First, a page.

We are soon entering a new year, and it is therefore time to make an overview of how the digital landscape has evolved during the past year. I find that the end of a year is always an exciting time, as you see so many predictions for the coming year as well as conclusions of the year that is about to end. As of 2012, social is already too big to ignore.
In the beginning of this year, Sara predicted that 2012 would be the year of visual communication – and she was quite right. The rise of Pinterest, Instagram and Tumblr as well as the creative uses of the Facebook Timeline proves this. As for 2013, Mindjumpers’ CEO and founder, Jonas Klit Nielsen, predicts that we are heading towards a future where brands invest in people who are highly skilled in content creation and where brands become publishers:
“Companies need to be ready to think as publishers and not marketers. They need to know what value they can provide for their target group (above and beyond the value offered via their brand or products) and implement a robust editorial process into their workflow.”
What does this mean? Well, take the Carlsberg Crowdit app I blogged about a couple of weeks ago. It’s an example of a company truly taking part in activities similar to those of a media company by offering a non-branded service to their target group. So, as we head into 2013, content marketing is without a doubt what brands will increasingly put at the heart of their strategy to seamlessly connect directly with consumers, as I blogged last week. Add Social TV, “Social Nicheworks”, co-creating prosumers and aggregators, hyper connectivity and social search to the list of trends to be on the lookout for in 2013 as well.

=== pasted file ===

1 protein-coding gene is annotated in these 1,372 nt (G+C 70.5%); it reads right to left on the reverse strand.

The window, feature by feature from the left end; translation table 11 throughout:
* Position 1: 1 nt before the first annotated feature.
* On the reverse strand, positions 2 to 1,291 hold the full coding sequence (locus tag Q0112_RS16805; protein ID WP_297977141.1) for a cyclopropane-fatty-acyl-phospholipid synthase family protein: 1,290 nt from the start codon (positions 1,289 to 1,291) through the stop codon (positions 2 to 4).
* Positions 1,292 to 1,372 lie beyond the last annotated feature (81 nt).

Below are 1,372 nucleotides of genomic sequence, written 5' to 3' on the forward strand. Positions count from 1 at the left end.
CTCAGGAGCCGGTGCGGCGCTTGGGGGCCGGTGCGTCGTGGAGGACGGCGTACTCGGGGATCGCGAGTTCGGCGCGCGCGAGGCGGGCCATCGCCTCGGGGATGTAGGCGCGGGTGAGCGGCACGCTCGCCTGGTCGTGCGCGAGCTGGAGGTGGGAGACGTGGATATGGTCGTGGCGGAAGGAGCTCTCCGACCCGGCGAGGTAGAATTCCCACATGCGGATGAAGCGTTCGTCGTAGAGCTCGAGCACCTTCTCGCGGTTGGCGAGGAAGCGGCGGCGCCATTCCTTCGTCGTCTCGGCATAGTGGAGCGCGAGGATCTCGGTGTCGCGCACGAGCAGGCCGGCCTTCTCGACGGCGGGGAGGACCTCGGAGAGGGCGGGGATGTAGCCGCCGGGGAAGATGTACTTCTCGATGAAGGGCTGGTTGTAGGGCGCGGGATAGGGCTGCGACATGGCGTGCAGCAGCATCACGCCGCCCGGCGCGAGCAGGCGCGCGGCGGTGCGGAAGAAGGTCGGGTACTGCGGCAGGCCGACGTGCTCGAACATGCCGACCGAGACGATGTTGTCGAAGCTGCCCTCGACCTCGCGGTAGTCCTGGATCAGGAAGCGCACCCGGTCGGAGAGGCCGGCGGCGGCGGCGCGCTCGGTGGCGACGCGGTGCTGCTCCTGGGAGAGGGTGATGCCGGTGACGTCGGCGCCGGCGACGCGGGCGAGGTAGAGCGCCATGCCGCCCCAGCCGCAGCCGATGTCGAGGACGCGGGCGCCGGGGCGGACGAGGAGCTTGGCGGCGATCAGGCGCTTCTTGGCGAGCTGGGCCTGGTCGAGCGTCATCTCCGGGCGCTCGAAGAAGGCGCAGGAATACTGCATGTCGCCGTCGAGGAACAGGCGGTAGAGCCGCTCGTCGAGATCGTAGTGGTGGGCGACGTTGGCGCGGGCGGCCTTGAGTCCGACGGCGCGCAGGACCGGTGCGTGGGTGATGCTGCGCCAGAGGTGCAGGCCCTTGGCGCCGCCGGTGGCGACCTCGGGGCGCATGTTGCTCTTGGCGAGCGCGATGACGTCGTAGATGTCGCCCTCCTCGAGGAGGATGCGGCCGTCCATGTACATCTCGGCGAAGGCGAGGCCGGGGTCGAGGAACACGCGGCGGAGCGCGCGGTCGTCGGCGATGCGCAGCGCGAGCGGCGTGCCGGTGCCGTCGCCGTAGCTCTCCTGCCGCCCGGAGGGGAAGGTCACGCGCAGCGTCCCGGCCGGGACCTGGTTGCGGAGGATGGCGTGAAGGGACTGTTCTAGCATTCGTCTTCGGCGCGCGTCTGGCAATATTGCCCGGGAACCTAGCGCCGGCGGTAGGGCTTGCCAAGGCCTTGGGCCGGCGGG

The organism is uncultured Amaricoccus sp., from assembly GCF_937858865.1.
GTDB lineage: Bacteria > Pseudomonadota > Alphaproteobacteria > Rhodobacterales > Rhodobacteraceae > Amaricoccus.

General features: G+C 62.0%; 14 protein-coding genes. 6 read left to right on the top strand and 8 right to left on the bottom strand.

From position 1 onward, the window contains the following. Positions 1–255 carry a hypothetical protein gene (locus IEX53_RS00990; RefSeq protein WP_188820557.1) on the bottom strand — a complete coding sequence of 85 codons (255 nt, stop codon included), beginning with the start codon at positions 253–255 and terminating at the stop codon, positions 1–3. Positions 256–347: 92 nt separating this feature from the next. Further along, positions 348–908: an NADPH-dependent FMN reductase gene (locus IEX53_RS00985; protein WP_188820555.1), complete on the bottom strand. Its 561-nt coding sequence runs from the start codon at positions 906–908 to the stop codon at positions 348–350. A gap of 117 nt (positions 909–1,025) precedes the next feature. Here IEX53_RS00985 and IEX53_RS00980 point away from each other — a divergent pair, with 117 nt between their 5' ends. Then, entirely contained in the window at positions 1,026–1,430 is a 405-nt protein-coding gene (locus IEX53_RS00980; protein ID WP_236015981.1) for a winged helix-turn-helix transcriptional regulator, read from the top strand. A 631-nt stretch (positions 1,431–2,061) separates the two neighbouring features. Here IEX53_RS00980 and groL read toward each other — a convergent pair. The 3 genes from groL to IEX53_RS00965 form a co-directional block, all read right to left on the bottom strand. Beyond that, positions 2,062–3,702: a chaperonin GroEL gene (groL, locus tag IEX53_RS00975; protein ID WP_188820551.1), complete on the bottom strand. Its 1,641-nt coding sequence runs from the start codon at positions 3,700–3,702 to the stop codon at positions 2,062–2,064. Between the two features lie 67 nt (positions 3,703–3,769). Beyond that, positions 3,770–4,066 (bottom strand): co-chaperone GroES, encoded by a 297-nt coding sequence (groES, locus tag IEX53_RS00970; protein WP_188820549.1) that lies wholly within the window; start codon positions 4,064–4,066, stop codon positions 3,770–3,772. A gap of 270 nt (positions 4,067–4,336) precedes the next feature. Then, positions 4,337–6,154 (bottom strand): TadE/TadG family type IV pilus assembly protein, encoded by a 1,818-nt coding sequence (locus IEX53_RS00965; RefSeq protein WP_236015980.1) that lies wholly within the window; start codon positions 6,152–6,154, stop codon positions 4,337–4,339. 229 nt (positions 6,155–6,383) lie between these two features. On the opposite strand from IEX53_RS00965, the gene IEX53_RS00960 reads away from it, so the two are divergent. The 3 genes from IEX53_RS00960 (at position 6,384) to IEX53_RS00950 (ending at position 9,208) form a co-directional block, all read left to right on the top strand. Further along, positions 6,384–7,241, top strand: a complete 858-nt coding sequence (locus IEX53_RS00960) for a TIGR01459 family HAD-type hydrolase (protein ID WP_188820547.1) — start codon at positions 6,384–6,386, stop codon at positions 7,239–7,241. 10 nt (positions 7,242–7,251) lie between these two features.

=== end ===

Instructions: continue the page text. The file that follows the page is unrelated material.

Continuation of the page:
US digital media usage: A snapshot of 2013
Emarketer has recently released a report detailing their projections of the digital landscape in 2013 – a landscape that is crucial for marketers to understand as they develop content and campaigns to target the growing online and mobile populations. Read the entire report here.
Not surprisingly, social network usage, e-commerce as well as social gaming is growing. Smartphone gaming will rise even faster and surpass the total number of online casual gamers for the first time. Mobile is in general by far the biggest growing area with an increasing number of smartphones and thus mobile internet users. These mobile smartphone users are exposed to more opportunities for advertising and marketing, with greater immediacy and relevance, than ever before. Also, smartphone video viewing in particular will see a rise next year.
However, what in my opinion is the most remarkable prediction, is that next year especially tablet use will grow massively: They will be in the hands of four out of ten internet users. It is therefore imperative to optimise your content for both smartphones and tablets.
What are your predictions for 2013?